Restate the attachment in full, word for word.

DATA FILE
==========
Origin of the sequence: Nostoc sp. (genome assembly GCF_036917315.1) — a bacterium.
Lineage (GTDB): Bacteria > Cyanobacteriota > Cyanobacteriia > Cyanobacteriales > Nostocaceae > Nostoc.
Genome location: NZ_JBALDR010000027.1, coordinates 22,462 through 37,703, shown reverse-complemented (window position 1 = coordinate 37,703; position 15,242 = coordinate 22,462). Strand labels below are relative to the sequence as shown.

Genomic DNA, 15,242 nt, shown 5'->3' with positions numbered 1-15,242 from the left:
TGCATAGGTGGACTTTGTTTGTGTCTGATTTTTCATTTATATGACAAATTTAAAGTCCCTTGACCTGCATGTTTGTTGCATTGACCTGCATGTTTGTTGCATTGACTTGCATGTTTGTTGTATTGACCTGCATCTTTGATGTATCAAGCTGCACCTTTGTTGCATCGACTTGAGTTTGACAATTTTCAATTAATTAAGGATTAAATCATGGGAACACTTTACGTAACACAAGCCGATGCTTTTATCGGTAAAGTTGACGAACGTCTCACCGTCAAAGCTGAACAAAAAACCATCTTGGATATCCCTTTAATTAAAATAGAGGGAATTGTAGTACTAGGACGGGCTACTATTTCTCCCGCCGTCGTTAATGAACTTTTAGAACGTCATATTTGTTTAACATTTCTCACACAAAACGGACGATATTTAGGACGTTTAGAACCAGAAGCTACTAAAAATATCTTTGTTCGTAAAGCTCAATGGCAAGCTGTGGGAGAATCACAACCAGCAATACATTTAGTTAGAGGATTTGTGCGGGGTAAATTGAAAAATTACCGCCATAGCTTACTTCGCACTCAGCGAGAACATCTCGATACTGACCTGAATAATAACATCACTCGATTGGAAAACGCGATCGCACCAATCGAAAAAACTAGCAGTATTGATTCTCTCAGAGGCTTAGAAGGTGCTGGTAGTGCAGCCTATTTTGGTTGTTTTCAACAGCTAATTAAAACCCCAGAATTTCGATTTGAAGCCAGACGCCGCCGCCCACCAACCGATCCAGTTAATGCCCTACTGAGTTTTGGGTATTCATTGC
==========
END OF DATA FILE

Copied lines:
Origin of the sequence: Nostoc sp. (genome assembly GCF_036917315.1) — a bacterium.
Lineage (GTDB): Bacteria > Cyanobacteriota > Cyanobacteriia > Cyanobacteriales > Nostocaceae > Nostoc.
Genome location: NZ_JBALDR010000027.1, coordinates 22,462 through 37,703, shown reverse-complemented (window position 1 = coordinate 37,703; position 15,242 = coordinate 22,462). Strand labels below are relative to the sequence as shown.

Genomic DNA, 15,242 nt, shown 5'->3' with positions numbered 1-15,242 from the left:
TGCATAGGTGGACTTTGTTTGTGTCTGATTTTTCATTTATATGACAAATTTAAAGTCCCTTGACCTGCATGTTTGTTGCATTGACCTGCATGTTTGTTGCATTGACTTGCATGTTTGTTGTATTGACCTGCATCTTTGATGTATCAAGCTGCACCTTTGTTGCATCGACTTGAGTTTGACAATTTTCAATTAATTAAGGATTAAATCATGGGAACACTTTACGTAACACAAGCCGATGCTTTTATCGGTAAAGTTGACGAACGTCTCACCGTCAAAGCTGAACAAAAAACCATCTTGGATATCCCTTTAATTAAAATAGAGGGAATTGTAGTACTAGGACGGGCTACTATTTCTCCCGCCGTCGTTAATGAACTTTTAGAACGTCATATTTGTTTAACATTTCTCACACAAAACGGACGATATTTAGGACGTTTAGAACCAGAAGCTACTAAAAATATCTTTGTTCGTAAAGCTCAATGGCAAGCTGTGGGAGAATCACAACCAGCAATACATTTAGTTAGAGGATTTGTGCGGGGTAAATTGAAAAATTACCGCCATAGCTTACTTCGCACTCAGCGAGAACATCTCGATACTGACCTGAATAATAACATCACTCGATTGGAAAACGCGATCGCACCAATCGAAAAAACTAGCAGTATTGATTCTCTCAGAGGCTTAGAAGGTGCTGGTAGTGCAGCCTATTTTGGTTGTTTTCAACAGCTAATTAAAACCCCAGAATTTCGATTTGAAGCCAGACGCCGCCGCCCACCAACCGATCCAGTTAATGCCCTACTGAGTTTTGGGTATTCATTGC